Roland Kirk

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A couple of days ago, with regard to the above album, I mentioned seeing the American multi-instrumentalist jazzman Roland Kirk at the Marquee Club in London; returning, this morning, to a poem I wrote about watching and listening to Kirk play, it states, clearly, that I saw him at St. Pancras Town Hall. So what? Did I see him twice? It’s possible. Or is my memory playing tricks? It scarcely matters. It’s the impact I remember clearly, not the venue. The way he sang/mumbled/hummed and played flute simultaneously (a trick later copied by others, including the late Tubby Hayes); played, as one of the following poems says, three reed instruments at once, two of them, I think, bolted together; the manner in which he punctuated his solos with a shrill blast from the whistle that hung down from his neck. Gimmicks? Maybe. But, for him, the channels of expression he needed to give vent to the music that seemed to surge through every fibre of his body.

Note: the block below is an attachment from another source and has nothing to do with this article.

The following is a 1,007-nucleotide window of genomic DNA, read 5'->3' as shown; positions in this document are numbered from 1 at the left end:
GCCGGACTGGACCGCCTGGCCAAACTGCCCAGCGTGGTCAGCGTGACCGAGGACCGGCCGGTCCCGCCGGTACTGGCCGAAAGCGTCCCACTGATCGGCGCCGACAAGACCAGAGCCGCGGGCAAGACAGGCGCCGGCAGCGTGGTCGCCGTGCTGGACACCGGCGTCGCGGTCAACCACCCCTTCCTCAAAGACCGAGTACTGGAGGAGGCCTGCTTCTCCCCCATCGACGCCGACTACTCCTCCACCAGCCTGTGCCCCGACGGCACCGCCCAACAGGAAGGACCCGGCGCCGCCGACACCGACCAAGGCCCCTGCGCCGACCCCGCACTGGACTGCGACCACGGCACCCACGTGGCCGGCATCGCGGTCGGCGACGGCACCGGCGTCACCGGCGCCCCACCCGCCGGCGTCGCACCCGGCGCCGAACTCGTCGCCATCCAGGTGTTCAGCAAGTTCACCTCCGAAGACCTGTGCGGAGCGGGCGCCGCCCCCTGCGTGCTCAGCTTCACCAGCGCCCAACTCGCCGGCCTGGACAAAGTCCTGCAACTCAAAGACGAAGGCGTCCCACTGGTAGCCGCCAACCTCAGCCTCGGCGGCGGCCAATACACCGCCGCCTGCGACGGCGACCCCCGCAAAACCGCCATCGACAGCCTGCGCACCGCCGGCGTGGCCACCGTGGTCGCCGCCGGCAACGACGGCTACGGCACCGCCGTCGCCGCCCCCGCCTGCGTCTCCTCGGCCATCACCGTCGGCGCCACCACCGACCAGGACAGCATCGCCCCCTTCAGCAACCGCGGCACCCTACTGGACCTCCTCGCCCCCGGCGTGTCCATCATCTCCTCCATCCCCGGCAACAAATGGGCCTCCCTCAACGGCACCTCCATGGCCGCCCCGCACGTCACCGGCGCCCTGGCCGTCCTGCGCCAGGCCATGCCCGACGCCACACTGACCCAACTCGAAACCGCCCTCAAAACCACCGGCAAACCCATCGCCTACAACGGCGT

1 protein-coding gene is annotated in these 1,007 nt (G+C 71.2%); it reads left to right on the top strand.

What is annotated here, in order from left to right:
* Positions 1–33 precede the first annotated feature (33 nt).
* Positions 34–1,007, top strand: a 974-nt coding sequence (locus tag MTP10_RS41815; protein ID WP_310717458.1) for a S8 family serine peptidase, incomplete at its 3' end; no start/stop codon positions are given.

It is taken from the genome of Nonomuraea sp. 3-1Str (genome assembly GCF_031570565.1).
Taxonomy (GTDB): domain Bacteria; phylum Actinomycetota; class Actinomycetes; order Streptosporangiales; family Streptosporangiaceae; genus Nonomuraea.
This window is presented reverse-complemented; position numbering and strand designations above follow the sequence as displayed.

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It’s been my pleasure on a good many occasions in the past to read the following two poems, “What Would You Say?” and “You Did It! You Did It!” with various aggregations of musicians, most notably the band, Second Nature, featuring Mel Thorpe on flute and Kirkian whoops and vocals. Sample it, if you wish, on Till It Shines, the CD we made back in 2004. A few copies still available and yours for a tenner, all proceeds donated to Medecin Sans Frontiers.

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What Would You Say?

What would you say of a man who can play
three instruments at once – saxophone,
manzello and stritch  – but who can neither
tie his shoelace nor button his fly?

Who stumbles through basements,
fumbles open lacquered boxes,
a child’s set of drawers,
strews their contents across bare boars –
seeds, vestments, rabbit paws?

Whose favourite words are vertiginous,
gourd, dilate? Whose fantasy is snow?
Who can trace in the dirt the articular process
of the spine, the pulmonary action of the heart?

Would you say he was blind?

Would you say he was missing you?

You Did It! You Did It!

It was Roland Kirk, wasn’t it?
Who played all those instruments?
I saw him. St.Pancras Town Hall.
Nineteen sixty four.

The same year, at the old Marquee,
I saw Henry ‘Red’ Allen,
face swollen like sad fruit,
sing ‘I’ve Got the World on a String’
in a high almost falsetto moan.

Rahassan Roland Kirk,
on stage in this cold country,
cramming his mouth with saxophones,